Alien At The Beach



Jerome Turken

When Lou awoke he heard Beverly speaking downstairs.  “If you want breakfast wake Sonja up, Herbie.  It’s her turn today.”

“Where’s the coffee pot?” Herbie said.

“Somewhere in the kitchen.”

“Where in the kitchen?”

“Look for it.” Beverly’s voice was louder; she said that coming up the stairs.

“Very smart,” Herbie said.

Beverly came into the room in her panties and a skimpy tee shirt through which the nipples on her prominent breasts were conspicuous.

“Good morning,” she said.

“Good morning,” Lou said.  “That’s how you walk around the house?”.

She put a knee on the bed and her face six inches above his, looked into his eyes a moment, and kissed his lips.  “You feel better this morning?” she said.  “You were so serious last night.  You hardly spoke to anyone.  Come on, get up.  I’ll make breakfast.”

“I thought it was Sonja’s turn.”

“She’s still in bed,” Beverly said, turning to leave. “She’ll make it tomorrow in place of me.”

“Aren’t you going to put something on?” Lou said.

She picked a skimpy beach skirt with a slit from a pile of clothes on a chair and stepped into it.

He got up and went to the bathroom.  The door was ajar and the light on.  He knocked.

“Come on in,” a female voice said.

Nancy, one of the three girls Beverly introduced him to last night, was naked on the toilet peeing.

“Oh, sorry,” he said, turning to leave.

“Stay,” Nancy said.  “I’m finished.”  She unrolled toilet paper and wiped herself.  As she passed him on her way out she tickled his ribs, then stuck her head back in. “I forgot to flush the toilet.  Will you do it for me?”

He washed and got dressed.  On his way downstairs he smelled marijuana.  Beverly, holding the upper half of the coffee pot, was kneeling to hand a joint back to Herbie, a skinny guy with long knobby legs and visible ribs who was flat on his back on the floor with his legs resting on the sofa.  He was doing tricks with his larynx.

“Jesus, Herbie,” Beverly said, “you put enough coffee in here to make two gallons.”  She put a few scoops back into the can.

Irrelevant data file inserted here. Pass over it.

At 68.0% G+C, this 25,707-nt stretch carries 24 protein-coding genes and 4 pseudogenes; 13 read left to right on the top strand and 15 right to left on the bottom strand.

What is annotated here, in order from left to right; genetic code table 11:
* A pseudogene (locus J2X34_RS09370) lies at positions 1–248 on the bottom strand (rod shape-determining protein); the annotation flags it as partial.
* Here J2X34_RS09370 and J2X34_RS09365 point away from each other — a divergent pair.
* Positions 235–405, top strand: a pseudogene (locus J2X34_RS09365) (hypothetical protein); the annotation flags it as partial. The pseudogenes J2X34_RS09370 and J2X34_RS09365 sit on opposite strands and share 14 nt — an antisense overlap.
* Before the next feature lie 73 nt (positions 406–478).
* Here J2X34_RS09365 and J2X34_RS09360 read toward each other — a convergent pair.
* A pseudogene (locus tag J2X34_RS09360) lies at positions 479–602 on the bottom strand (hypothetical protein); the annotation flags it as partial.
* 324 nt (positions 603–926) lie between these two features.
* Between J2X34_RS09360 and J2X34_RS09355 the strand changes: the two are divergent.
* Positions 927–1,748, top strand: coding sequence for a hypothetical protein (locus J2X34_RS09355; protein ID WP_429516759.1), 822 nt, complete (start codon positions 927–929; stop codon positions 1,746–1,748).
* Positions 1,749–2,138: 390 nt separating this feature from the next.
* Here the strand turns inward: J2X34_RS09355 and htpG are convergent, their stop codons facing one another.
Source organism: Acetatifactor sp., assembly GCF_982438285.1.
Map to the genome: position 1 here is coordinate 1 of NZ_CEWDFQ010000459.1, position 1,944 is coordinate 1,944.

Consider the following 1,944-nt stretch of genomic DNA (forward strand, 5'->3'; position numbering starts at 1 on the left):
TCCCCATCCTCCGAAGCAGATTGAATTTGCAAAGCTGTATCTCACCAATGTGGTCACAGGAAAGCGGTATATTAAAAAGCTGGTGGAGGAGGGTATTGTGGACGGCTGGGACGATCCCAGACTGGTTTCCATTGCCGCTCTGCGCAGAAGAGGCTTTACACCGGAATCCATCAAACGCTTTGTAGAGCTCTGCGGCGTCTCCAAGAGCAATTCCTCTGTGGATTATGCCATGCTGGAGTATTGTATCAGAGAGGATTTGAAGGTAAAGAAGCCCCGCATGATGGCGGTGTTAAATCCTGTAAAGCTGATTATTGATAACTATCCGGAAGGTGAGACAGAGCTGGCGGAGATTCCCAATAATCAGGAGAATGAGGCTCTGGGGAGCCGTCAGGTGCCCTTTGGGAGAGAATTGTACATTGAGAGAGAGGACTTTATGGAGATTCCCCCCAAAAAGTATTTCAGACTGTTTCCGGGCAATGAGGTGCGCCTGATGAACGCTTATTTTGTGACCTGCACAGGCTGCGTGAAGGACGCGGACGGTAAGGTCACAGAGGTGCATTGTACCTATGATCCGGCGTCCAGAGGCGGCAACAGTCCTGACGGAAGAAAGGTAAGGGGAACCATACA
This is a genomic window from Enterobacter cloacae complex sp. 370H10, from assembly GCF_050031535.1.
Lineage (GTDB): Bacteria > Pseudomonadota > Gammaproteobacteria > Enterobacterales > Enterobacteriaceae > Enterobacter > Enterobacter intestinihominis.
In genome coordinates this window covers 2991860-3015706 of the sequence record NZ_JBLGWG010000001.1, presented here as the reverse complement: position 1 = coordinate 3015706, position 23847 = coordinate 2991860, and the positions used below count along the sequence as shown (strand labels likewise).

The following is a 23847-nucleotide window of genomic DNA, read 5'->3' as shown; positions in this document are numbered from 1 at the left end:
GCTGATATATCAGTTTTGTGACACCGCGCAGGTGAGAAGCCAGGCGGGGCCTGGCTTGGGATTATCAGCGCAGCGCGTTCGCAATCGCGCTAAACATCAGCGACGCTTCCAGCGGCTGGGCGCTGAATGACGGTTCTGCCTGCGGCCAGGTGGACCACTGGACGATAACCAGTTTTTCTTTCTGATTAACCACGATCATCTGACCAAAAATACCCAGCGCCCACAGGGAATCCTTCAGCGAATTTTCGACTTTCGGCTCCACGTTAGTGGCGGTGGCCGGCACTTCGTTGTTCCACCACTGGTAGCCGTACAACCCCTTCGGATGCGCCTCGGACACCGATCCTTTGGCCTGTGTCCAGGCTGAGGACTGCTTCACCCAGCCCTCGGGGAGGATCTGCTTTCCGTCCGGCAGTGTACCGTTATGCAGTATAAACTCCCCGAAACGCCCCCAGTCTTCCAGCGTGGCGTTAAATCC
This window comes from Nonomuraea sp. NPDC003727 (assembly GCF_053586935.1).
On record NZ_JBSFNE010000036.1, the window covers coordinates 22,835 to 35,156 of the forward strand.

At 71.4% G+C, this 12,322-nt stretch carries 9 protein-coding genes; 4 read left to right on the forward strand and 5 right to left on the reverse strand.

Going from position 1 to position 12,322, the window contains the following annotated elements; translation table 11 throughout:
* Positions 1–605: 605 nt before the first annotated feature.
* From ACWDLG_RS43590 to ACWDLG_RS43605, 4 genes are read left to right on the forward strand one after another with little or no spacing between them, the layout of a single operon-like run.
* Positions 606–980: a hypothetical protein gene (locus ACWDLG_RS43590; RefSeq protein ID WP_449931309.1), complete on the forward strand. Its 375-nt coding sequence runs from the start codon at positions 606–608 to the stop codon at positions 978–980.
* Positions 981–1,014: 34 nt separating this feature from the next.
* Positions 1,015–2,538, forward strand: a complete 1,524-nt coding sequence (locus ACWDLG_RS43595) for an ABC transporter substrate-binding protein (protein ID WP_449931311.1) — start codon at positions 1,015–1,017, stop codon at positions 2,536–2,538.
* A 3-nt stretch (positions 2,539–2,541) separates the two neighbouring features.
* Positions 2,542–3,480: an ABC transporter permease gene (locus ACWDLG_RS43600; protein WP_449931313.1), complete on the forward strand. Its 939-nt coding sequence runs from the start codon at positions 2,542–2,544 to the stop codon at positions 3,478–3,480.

“I like my coffee strong when I contemplate,” Herbie said.

“You contemplate?” Beverly said.

Nancy came down.  “Sure he contemplates,” she said.  “On when he’s going to take his next shit.”

“Hey Nancy, what did we agree to?” Herbie said.

“Which agreement are we talking about?” Nancy said.  She picked the joint from Herbie’s fingers, took a drag and gave it back to him.

“The one where you agreed not to make any more remarks about my peristaltic movement if I agreed not to make any more remarks about your flat ass.”

“You’re still making remarks about my flat ass.”

“I’m waiting for you not to make any more remarks about my peristaltic movement first.”

Lou went out to the porch and lied back on one of the deck chairs.  He was annoyed with himself for accepting Beverly’s invitation.  Beverly alone was one thing.  He enjoyed her company—she was good to be with all around.  But not in the middle of this crowd with their loud voices, louder radios, wild drinking, marijuana, free-flung flesh, hostilities.  He felt like a misfit, an alien.  The only thing he enjoyed so far was the ferry ride coming over.

Marcy came up the porch stairs.   She had the shape of a pear by virtue of huge thighs and buttocks, short legs and a slight upper body.  Her boyfriend Herman, a large fellow with a pot belly, followed carrying a transparent plastic bag half filled with sea shells.

“The tide was low,” Marcy said.  “I never saw so many sea shells.”

“The beach was full of them,” Herman said. “The trick is to go early in the morning.”

“Let’s put them out to dry,” Marcy said.  One by one she took shells out of the bag and carefully placed them on top of the porch rail.

“Look at this one,” Marcy said, handing one of the larger shells to Lou.  “Isn’t it beautiful?”

Lou nodded.  “Very beautiful.”  He examined it briefly and handed it back to her.  It was one of those curlicue cones with a bit of a sheen that he saw nothing special about.  He lied back and closed his eyes.

Beverly’s voice: “What are you thinking about?”

“Nothing,” Lou said.  “Just relaxing.”

“Come in.  Breakfast is ready.  I made french toast and bacon.”